Dr. Ed:

Hi there too; been a while. Rather than copy a whole article, a link when available is a nice solution, and the article is more readable that way too. I've provided a link below, but in case it doesn't work when I post it, the NEJM site is the first hit that comes up in a google search on 'New England Journal Medicine', and then Buchbinder's article is the first hit using the search feature there on 'plantar fasciitis'.

Yes, maybe Buchbinder is being given too much prominence, but the main issue should have been how well she summarized the plantar fasciitis treatment protocol in her article; funny, no one here dealt with that. I'll also add that those here screaming the loudest make a substantial chunk of their income off ESWT--not exactly the best independent perspective on things.



Re: Buchbinder´s article on plantar fasciitis in the New England Journal of Medicine

elliott on 6/01/04 at 09:02 (151681)

Link didn't work. Try this one; the link to her article is lower down on the page:



Re: Buchbinder´s article on plantar fasciitis in the New England Journal of Medicine

Dr. Z on 6/01/04 at 09:04 (151682)


I knew I could get you to come out again.

Re: Buchbinder´s article on plantar fasciitis in the New England Journal of Medicine

elliott on 6/01/04 at 09:13 (151683)

Dr. Z, when I'm finished with you, you'll regret flushing me out. :>

Re: Buchbinder´s article on plantar fasciitis in the New England Journal of Medicine

Dr. Z on 6/01/04 at 09:29 (151689)


I wasn't angry about the New England Journal article. What I meant by not referring to the FDA studies or Dr. Rompe's article was that it appeared that there was no weight AT ALL given to them. There were alot of other issues that I could have or should have addressed in this article and would be happy to comment on any area if asked.

Re: Buchbinder´s article on plantar fasciitis in the New England Journal of Medicine

elliott on 6/01/04 at 14:19 (151719)

Sorry, I don't buy it. The entire thrust of your original post was to scorn Buchbinder for selectively choosing references. I'd say more likely is that you did not take a minute or two to actually check the references she cited.

Re: Buchbinder´s article on plantar fasciitis in the New England Journal of Medicine

Dr. Z on 6/01/04 at 15:02 (151722)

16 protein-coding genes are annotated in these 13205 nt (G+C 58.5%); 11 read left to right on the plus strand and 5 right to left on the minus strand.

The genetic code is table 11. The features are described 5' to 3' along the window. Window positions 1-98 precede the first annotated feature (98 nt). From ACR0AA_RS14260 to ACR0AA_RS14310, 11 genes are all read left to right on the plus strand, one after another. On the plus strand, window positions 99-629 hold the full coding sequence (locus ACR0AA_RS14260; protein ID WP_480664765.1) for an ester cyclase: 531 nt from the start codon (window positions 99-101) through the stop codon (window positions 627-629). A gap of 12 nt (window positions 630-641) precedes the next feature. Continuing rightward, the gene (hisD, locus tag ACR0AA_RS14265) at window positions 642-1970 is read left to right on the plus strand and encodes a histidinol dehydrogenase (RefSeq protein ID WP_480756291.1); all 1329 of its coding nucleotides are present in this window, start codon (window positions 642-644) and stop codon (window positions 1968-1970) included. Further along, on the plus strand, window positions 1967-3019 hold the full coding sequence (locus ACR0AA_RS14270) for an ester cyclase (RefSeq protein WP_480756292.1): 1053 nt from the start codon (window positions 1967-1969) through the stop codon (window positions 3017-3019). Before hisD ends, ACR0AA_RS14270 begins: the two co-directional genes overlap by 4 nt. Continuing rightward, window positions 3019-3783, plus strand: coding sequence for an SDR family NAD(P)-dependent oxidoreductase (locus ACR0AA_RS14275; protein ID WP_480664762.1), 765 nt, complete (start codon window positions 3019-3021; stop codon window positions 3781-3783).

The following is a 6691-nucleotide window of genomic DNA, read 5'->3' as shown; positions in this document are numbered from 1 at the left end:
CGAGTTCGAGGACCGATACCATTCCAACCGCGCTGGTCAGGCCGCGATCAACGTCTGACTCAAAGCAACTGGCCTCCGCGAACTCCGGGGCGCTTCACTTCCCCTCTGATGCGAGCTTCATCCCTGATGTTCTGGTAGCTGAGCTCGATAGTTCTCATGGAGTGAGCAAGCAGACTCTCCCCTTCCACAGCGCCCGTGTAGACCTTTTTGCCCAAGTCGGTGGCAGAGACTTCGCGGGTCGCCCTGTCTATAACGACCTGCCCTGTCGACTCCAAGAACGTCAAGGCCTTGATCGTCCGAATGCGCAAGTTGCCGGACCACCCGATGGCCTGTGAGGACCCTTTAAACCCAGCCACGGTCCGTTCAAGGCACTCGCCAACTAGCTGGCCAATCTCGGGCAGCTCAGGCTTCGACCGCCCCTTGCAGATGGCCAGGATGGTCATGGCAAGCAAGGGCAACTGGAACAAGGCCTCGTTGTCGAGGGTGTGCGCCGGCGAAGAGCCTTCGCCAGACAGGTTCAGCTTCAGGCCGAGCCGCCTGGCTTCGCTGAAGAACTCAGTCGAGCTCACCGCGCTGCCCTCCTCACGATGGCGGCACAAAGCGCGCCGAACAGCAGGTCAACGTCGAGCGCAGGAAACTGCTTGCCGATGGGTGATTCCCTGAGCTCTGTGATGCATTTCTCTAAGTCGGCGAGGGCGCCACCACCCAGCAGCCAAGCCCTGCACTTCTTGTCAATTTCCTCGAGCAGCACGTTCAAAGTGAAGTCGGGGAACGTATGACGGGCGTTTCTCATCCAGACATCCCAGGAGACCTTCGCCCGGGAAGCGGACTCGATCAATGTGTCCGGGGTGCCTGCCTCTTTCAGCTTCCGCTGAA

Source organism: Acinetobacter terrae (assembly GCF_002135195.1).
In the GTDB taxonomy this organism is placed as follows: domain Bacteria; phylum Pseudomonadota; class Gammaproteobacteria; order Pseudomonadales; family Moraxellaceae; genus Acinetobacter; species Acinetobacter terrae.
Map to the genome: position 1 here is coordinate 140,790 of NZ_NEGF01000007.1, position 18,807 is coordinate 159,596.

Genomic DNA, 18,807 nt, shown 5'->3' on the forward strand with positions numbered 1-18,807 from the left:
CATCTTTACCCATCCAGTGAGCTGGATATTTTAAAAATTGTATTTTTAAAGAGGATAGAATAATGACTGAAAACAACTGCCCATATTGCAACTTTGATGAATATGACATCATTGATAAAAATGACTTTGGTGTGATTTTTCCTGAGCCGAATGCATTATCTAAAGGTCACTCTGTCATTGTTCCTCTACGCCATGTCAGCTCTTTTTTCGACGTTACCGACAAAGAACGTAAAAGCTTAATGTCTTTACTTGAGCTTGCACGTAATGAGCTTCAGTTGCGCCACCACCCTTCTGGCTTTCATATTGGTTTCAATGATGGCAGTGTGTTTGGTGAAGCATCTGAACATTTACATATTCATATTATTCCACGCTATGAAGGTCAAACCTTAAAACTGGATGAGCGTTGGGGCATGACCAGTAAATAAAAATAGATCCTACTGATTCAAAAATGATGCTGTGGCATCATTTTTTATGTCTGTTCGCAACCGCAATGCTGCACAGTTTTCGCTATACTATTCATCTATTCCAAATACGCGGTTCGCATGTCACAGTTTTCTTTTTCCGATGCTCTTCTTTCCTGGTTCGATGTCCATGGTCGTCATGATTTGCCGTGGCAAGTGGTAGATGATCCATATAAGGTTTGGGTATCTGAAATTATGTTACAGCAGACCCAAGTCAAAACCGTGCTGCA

and choosing the information contained in the references. Didn't know you were a mind reader.

Re: Buchbinder´s article on plantar fasciitis in the New England Journal of Medicine

Ed Davis, DPM on 6/01/04 at 17:00 (151729)


I think the reason why Buchbinder has been given so much prominence (too much) is the fact that it is the study used to argue against ESWT most often. It was used by the Blue's Tech Committee as the primary evidence against ESWT.

I did not link as access is paid for and was unsure if a link would be allowed or blocked. I felt the article, while not particularly fond of it, had sufficient importance to be incorporated into the discussion. You amy have access via your work but I did actually have to pay for access and did not want other readers here to have to do the same.

Re: Buchbinder´s article on plantar fasciitis in the New England Journal of Medicine

elliott on 6/02/04 at 10:07 (151782)

Dr. Ed:

Whatever the reason for Buchbinder being given too much prominence, the Blue's evidence against ESWT is not all laughable, despite the impression constantly left here on these boards. And as if adding ESWT coverage will solve everything: it shifts the burden yet further to patients, most of whom already find health insurance unaffordable or close to it.

There are still many questions about ESWT, a treatment needed by 'millions', before it or a particular ESWT device is universally adopted by insurance. ESWT, assuming it works, is a nice alternative to risky surgery. But it is still very expensive. If it would cost $100 per treatment, as it may one day, this would not be an issue.

You used to be far more measured and cautious before you got ESWT machines yourself. No doubt you have witnessed firsthand the high success rates, but it does not change the fact that one making money off ESWT cannot be viewed as an impartial advocate for it.

Re: The perfect ESWT study?

Bill jr on 6/11/04 at 07:18 (152711)


I know that you have read and analysed ESWT journal articles and that you take the view that some of the positive results are not convincing. I have to agree that there is not a grand conspircy to prevent insurance coverage of ESWT. Assuming that the studies are lacking something, is there a simple study that could be completed whose results would be compelling?

For example, a double blind, placebo controlled study that looked at the VAS score for the first few minutes of walking in a group of 200 participants over four months. Inclusion in the study would be 6 months PF, 4 failed conservative treatments, etc... If the results were positive, would that study be compelling? If not, is there a simple study that would work.

Finally, a study like this would have to have the support of an equipment manufacturer. Would the supplying of a technician and the limited use of the machine corrupt the results? If so, how do you see this study getting done? APMA funding?

It would be great if everyone would objectively discuss this question. I think that if we can get a good description of the 'ideal' study we might be able to make it a reality.

Re: ScottR -- I hope this is okay with you, placing the article here...